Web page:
CFPB Payday Loans: Payday lender accused of stealing millions from clients. Trump’s CFPB is now letting them get away with it.
The Consumer Financial Protection Bureau (CFPB) is working hard against payday lenders accused of preying on low-income workers.
In the agency’s first report to Congress since Mick Mulvaney took the helm in November, the CFPB said it is lifting sanctions against NDG Financial Corp, a group of 21 companies that the agency, under President Obama , had accused of managing “a cross-border online payday loan program” in Canada and the United States.
“The program was primarily about granting loans to American consumers in violation of state usury laws, and then using unfair, deceptive and abusive practices to collect the loans and profit from the income,” the lawyers argued. of the CFPB in the complaint filed in the southern district. of New York in 2015.
The CFPB lawsuit had crept through the courts until Mulvaney took over the office. One of the main attorneys defending payday lenders was Steven Engel, who is now Assistant Attorney General at the US Department of Justice, and who was listed as an active lawyer in the case until November 14, the day after his swearing-in.
In February, the agency dismissed the charges against six defendants in the case, according to federal court records. The reason for the dismissal was not explained in the court’s petition, and the CFPB declined to answer Vox’s questions about the case.
Now the CFPB is “ending sanctions” against the remaining defendants, according to the agency’s latest report to Congress. A federal judge sanctioned the recalcitrant defendants in March with a default judgment against them, which held them accountable for the charges of unfair and deceptive business practices. The next step was to figure out how much they would pay in consumer damages and attorney fees – a step the CFPB suggests it won’t take anymore.
CFPB’s dismantling of the NDG case is the latest example of the bureau’s removal of payday loan companies accused of defrauding consumers – an industry that has donated more than $ 60,000 to past Mulvaney campaigns in Congress.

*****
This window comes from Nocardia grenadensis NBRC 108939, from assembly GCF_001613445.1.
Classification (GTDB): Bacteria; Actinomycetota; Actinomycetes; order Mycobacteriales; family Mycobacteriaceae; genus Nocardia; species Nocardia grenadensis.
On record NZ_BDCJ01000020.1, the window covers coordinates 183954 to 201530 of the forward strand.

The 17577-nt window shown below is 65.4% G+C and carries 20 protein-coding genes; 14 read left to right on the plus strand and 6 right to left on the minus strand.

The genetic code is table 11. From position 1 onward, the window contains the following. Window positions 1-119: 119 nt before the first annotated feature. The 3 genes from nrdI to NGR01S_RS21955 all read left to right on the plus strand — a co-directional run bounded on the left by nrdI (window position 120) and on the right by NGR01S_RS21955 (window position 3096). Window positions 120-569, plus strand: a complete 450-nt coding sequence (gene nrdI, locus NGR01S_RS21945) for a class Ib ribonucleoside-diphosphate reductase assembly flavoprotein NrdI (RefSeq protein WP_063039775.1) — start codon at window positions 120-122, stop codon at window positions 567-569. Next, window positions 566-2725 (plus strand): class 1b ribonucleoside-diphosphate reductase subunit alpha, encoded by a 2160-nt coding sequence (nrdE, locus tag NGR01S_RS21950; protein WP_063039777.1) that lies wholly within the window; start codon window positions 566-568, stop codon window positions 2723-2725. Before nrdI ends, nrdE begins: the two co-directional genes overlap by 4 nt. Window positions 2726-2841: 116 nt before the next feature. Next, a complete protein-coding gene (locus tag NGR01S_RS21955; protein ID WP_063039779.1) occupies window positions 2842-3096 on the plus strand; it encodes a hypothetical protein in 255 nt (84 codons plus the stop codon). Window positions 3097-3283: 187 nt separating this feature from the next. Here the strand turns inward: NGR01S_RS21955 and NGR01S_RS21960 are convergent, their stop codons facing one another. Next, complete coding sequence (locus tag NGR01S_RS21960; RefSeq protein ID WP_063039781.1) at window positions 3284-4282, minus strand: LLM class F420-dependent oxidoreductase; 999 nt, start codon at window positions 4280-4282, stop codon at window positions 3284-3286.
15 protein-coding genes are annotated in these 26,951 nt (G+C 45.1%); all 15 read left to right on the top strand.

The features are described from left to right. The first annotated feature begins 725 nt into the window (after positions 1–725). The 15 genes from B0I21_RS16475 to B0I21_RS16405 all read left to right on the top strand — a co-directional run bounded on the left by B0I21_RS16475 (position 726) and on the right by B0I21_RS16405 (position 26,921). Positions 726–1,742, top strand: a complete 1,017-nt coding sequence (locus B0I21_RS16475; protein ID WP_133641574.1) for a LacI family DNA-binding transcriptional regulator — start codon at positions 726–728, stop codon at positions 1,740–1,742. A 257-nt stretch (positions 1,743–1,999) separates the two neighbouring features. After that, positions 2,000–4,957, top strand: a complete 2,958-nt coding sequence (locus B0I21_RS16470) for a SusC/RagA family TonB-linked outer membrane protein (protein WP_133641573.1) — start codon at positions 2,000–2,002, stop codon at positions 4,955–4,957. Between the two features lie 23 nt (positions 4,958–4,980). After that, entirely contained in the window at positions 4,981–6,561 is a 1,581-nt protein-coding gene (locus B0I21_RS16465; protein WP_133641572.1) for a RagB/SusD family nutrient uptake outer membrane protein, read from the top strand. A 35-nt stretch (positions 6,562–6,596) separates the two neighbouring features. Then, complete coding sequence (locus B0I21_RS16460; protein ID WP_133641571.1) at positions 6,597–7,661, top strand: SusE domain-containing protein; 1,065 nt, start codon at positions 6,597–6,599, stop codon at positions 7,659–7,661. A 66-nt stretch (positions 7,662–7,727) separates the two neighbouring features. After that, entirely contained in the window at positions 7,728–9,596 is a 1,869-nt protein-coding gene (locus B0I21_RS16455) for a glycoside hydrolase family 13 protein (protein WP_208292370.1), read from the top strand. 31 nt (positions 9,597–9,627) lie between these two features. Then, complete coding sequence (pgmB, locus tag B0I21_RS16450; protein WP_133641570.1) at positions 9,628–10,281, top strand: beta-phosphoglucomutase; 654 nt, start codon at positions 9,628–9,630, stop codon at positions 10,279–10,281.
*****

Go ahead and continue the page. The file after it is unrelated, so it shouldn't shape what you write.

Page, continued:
The industry also appears to be currying favor with the Trump administration in another way: This week the Community Financial Services Association of America, which represents payday lenders, is holding its annual conference at the Trump National Doral near Miami. – a rally which was greeted by demonstrators.
A new day for payday lenders
In January, the CFPB dropped another lawsuit against four online payday lenders who allegedly stole millions of dollars from consumers’ bank accounts to pay off debts they didn’t owe. Another payday lender, World Acceptance Group (a former donor to Mulvaney’s campaigns), announced this month that the CFPB had dropped its investigation into the South Carolina company.
In March, a Reuters investigation found that the agency had also dropped a lawsuit that lawyers were about to bring against another payday lender, called National Credit Adjusters, and that Mulvaney was considering the possibility of shutting down the lawsuits against three others. The cases sought to restore $ 60 million to consumers for alleged abusive business practices.
The agency did not explain why the cases had been abandoned. And Mulvaney has been candid with members of Congress about the office’s new approach to protecting consumers. “The practice of regulating by enforcement has ceased,” he told members of the House Financial Services Committee on April 11.
Indeed, the CFPB has taken only one new coercive measure against financial companies since the takeover of Mulvaney, a massive fine against Wells Fargo was announced on Friday. But he went even further to help payday loan companies – dismissing cases and investigations already underway for no reason given.
Payday loans are terrible for consumers
The Consumer Financial Protection Bureau was established as part of the Dodd-Frank Act of 2010, which aimed to regulate banks and lenders in the aftermath of the financial crisis. One of the main reasons for the establishment of the quasi-independent agency was to protect consumers in the financial sector, especially consumers looking for mortgages, student loans and credit cards. The CFPB regulates the financial arena in other ways – for example, to ensure that lenders do not discriminate against certain clients (a mission which is also being canceled).